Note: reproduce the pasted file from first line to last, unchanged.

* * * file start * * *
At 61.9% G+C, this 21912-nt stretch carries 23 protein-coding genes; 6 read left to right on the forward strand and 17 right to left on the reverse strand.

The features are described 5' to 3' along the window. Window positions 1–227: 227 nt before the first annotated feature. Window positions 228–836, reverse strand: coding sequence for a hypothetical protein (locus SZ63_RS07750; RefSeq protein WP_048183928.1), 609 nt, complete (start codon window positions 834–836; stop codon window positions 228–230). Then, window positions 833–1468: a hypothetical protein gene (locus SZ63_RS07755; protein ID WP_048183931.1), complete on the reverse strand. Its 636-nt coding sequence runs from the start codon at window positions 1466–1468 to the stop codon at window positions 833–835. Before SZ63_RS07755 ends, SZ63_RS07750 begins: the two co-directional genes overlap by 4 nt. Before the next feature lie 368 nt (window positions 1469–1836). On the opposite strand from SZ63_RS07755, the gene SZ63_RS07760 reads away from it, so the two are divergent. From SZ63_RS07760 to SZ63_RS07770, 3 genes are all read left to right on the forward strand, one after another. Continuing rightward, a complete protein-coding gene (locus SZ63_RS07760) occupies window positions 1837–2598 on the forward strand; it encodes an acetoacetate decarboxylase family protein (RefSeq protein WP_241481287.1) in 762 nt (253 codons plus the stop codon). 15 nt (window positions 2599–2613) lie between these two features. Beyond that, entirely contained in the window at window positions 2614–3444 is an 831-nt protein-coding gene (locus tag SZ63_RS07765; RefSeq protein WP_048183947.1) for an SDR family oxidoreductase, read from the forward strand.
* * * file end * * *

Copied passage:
At 61.9% G+C, this 21912-nt stretch carries 23 protein-coding genes; 6 read left to right on the forward strand and 17 right to left on the reverse strand.

The features are described 5' to 3' along the window. Window positions 1–227: 227 nt before the first annotated feature. Window positions 228–836, reverse strand: coding sequence for a hypothetical protein (locus SZ63_RS07750; RefSeq protein WP_048183928.1), 609 nt, complete (start codon window positions 834–836; stop codon window positions 228–230). Then, window positions 833–1468: a hypothetical protein gene (locus SZ63_RS07755; protein ID WP_048183931.1), complete on the reverse strand. Its 636-nt coding sequence runs from the start codon at window positions 1466–1468 to the stop codon at window positions 833–835. Before SZ63_RS07755 ends, SZ63_RS07750 begins: the two co-directional genes overlap by 4 nt. Before the next feature lie 368 nt (window positions 1469–1836). On the opposite strand from SZ63_RS07755, the gene SZ63_RS07760 reads away from it, so the two are divergent. From SZ63_RS07760 to SZ63_RS07770, 3 genes are all read left to right on the forward strand, one after another. Continuing rightward, a complete protein-coding gene (locus SZ63_RS07760) occupies window positions 1837–2598 on the forward strand; it encodes an acetoacetate decarboxylase family protein (RefSeq protein WP_241481287.1) in 762 nt (253 codons plus the stop codon). 15 nt (window positions 2599–2613) lie between these two features. Beyond that, entirely contained in the window at window positions 2614–3444 is an 831-nt protein-coding gene (locus tag SZ63_RS07765; RefSeq protein WP_048183947.1) for an SDR family oxidoreductase, read from the forward strand.